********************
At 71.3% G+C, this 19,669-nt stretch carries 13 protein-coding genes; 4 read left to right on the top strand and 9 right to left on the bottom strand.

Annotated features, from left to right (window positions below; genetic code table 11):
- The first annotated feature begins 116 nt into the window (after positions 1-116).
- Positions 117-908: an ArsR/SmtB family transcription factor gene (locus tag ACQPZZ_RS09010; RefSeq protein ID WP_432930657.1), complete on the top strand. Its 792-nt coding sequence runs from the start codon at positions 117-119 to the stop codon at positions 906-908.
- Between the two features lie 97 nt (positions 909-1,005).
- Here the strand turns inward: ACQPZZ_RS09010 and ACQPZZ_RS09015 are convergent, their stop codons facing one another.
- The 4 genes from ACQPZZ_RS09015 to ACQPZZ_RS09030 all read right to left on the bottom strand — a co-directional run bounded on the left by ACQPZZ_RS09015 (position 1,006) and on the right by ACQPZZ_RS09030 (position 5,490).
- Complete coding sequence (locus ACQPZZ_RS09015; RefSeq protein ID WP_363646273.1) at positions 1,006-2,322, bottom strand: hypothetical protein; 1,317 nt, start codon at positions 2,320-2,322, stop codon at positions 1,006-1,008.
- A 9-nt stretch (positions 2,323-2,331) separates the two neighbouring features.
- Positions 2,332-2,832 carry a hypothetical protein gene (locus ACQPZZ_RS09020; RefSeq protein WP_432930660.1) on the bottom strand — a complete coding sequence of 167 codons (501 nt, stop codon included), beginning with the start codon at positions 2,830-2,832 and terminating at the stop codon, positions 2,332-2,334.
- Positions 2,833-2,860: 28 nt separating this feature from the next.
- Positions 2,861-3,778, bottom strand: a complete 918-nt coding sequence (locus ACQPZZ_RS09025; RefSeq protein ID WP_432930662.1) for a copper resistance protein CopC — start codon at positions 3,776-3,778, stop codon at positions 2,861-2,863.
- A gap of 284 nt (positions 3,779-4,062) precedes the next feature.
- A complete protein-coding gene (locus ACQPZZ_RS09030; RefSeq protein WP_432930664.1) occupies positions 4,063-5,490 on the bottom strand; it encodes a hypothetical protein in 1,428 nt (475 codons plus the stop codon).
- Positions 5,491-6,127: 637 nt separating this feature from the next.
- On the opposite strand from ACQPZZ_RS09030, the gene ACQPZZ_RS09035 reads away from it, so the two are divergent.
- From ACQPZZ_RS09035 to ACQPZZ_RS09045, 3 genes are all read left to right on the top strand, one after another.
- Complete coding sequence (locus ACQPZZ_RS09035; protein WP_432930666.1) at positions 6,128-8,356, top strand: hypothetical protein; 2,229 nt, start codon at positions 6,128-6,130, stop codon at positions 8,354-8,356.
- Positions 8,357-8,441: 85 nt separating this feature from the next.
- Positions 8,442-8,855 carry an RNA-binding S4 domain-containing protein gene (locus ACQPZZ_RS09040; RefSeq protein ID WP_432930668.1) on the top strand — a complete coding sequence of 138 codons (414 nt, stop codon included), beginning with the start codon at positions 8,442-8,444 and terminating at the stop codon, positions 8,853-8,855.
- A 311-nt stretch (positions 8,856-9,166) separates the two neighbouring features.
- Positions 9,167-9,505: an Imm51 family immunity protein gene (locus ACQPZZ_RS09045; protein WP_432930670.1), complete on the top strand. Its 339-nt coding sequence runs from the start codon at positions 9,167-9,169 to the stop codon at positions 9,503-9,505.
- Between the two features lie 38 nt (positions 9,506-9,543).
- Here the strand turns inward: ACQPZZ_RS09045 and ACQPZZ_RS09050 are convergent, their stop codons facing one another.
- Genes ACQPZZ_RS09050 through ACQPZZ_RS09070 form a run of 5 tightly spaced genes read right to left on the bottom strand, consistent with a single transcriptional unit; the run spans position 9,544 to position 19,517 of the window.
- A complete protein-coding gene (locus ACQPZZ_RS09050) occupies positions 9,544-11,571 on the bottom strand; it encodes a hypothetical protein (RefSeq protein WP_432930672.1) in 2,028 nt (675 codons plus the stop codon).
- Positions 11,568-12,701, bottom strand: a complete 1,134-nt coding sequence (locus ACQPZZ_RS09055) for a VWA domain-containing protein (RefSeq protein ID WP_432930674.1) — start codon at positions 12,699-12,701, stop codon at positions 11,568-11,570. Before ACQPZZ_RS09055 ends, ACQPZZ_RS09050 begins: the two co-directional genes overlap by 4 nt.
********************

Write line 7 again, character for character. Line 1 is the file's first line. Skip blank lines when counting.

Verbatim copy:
- The 4 genes from ACQPZZ_RS09015 to ACQPZZ_RS09030 all read right to left on the bottom strand — a co-directional run bounded on the left by ACQPZZ_RS09015 (position 1,006) and on the right by ACQPZZ_RS09030 (position 5,490).